Friday, January 8, 2016
Kaiser Health News
January 8, 2016
Health Plan Watchdog Still Seeks Progress After 25 Years
By Phil Galewitz
The nation's oldest private arbiter of what defines high-quality health
plans turned 25 last year. The National Committee for Quality Assurance
(NCQA) started soon after HMOs became popular in the 1980s, measuring
the effectiveness of the first managed care plans as millions of
consumers flocked to join them.
Today, NCQA accredits health plans in every state, covering 109 million
Americans or about 70 percent of all Americans enrolled in private coverage.
Founding and current president Margaret "Peggy" O'Kane discussed her
organization's past and future recently with KHN's Phil Galewitz.
Phil Galewitz: What do you see as NCQA's biggest achievement after 25
Margaret O'Kane: Just getting the measurements out there in a
systematic way. We are now finally at a stage where the delivery system
is getting it and trying to reorganize itself with primary care medical
homes and accountable care organizations.
Galewitz: Is the United States doing a better job for consumers in
measuring health plans' quality of care?
O'Kane: Maybe the glass is half full on measurement, or less than that.
I think our strategy was to always walk behind the evidence. We have
good measures where there is good evidence on preventive services and
chronic diseases like hypertension and diabetes. What we are missing is
often in areas where the science is unclear. These also tend to be
high-stakes areas of care, like cancer or other complex illnesses.
Galewitz: Are health plans receptive to being evaluated by NCQA?
O'Kane: It's less than voluntary, I would say. It's in the health law
for exchange plans (to be accredited by NCQA or another accrediting
group) and has been driven by employers traditionally. Some plans really
question whether it matters what (their) quality is. You see narrow
networks emerging and if they are chosen just based on price, that isn't
going to go well among consumers.
Galewitz: How much has NCQA's work improved the quality of health care
that Americans receive?
O'Kane: In the areas we have measured, you can point to real
improvements. My main gripe now is what I see as contradictory
strategies of high deductibles versus a delivery system reform promoting
primary care. If you have to spend out of your own pocket $2,000 or
$5,000 before you get to see your primary care physician (for free),
many Americans don't have that money. We are reforming the delivery
system and then people can't afford to see their primary care doctor.
That makes no sense.
Comment by Don McCanne
As our health care system is being refined to supposedly replace
quantity with quality in the delivery of health care services, we should
learn from the experience of the National Committee for Quality
Assurance (NCQA) - one of the more credible and experienced
organizations attempting to improve quality in health care. Their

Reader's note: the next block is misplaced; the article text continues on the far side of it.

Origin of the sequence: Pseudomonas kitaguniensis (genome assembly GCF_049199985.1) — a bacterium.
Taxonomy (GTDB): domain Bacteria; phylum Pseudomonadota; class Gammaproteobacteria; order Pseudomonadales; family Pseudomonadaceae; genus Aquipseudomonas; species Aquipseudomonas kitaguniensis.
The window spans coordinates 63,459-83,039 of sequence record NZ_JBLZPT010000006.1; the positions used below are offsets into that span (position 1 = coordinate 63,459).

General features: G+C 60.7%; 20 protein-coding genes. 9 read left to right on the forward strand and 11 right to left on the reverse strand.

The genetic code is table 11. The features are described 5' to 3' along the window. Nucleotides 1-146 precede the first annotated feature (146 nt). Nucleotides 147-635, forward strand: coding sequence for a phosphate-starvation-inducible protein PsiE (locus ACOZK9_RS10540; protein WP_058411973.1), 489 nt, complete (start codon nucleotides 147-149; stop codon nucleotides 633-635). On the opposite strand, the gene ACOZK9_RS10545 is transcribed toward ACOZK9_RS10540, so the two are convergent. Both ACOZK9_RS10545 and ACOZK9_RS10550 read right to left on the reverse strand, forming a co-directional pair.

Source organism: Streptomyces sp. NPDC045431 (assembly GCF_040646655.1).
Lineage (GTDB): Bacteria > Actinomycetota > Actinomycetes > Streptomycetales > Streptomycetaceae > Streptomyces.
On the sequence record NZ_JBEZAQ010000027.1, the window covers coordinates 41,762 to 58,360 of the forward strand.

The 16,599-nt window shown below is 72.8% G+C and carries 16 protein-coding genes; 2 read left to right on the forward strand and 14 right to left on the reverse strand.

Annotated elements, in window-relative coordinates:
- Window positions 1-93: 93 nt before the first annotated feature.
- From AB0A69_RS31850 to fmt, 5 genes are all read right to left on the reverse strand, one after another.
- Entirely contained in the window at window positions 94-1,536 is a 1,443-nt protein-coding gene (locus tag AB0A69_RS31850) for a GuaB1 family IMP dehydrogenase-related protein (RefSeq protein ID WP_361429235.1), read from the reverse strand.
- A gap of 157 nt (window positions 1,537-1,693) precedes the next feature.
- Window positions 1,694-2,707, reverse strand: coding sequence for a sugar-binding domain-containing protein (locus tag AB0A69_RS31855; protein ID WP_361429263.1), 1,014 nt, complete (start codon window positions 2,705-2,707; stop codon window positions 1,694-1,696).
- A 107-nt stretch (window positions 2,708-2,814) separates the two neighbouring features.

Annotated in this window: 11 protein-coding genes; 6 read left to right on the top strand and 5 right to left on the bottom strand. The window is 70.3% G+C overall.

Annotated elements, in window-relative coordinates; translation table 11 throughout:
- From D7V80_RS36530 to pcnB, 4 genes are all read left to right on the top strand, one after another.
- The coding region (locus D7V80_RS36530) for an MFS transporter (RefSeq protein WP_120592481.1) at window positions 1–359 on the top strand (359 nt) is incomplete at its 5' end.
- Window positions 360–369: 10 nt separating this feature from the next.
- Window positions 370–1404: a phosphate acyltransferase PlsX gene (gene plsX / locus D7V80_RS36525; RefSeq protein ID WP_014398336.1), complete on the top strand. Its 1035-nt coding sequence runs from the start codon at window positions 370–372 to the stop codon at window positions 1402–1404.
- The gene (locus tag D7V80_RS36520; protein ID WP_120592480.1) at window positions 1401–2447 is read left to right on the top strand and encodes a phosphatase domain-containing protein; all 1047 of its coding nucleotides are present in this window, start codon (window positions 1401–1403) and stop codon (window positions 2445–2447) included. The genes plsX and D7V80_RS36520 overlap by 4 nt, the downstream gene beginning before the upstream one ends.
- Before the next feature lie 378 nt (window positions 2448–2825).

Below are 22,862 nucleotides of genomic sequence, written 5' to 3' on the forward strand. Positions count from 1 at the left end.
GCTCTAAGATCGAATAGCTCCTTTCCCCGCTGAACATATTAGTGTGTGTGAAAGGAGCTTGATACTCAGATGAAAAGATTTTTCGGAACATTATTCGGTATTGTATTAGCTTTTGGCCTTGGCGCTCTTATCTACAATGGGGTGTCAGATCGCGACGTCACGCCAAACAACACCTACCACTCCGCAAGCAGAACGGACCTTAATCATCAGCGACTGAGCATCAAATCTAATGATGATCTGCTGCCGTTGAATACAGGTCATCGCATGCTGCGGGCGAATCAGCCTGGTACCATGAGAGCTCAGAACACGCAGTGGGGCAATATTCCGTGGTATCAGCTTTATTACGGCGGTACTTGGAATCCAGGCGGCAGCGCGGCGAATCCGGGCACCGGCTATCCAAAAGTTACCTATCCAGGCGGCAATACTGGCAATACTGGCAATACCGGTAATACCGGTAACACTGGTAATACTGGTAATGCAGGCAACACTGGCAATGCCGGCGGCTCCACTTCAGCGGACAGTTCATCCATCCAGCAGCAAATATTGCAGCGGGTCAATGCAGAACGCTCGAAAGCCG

founder and president, Margaret "Peggy" O'Kane, has a few lessons for us.
How are we doing on quality measurements? The glass is "half full… or
less." We are not doing well on "high-stakes areas of care, like cancer
or other complex illnesses." How can you ignore the quantity of care
that is required for these complex cases and pretend that you are going
to make payments based instead on quality that you can't measure?
And the reception by the exchange health plans of the ACA requirement
that they be accredited for quality? O'Kane says that the involvement of
the plans is "less than voluntary." She says, "Some plans really
question whether it matters what (their) quality is." Wow! Plans are
setting up narrow networks that are based on price (while ignoring
quality - DMc).
Her most important message: "My main gripe now is what I see as
contradictory strategies of high deductibles versus a delivery system
reform promoting primary care. If you have to spend out of your own
pocket $2,000 or $5,000 before you get to see your primary care
physician (for free), many Americans don't have that money. We are
reforming the delivery system and then people can't afford to see their
primary care doctor. That makes no sense."
As the policy and political communities divert their efforts to
structural reforms that have not been demonstrated to have more than a
negligible impact on quality, the private insurance industry has moved
forward with changes that are making health care unaffordable and
inaccessible for far too many Americans. When what we need is a strong
primary care infrastructure, our health care leaders are allowing the
insurers to erect intolerable financial barriers to care. As O'Kane
says, "That makes no sense."
It's great that we have dedicated organizations such as NCQA and AHRQ to
help ferret out and correct quality problems. But we cannot let that
distract us from what we really need to do: enact a well designed single
payer national health program that will bring us the structural reforms
that we desperately need, so all of us can have affordable, accessible,
high quality health care.
at 5:33 PM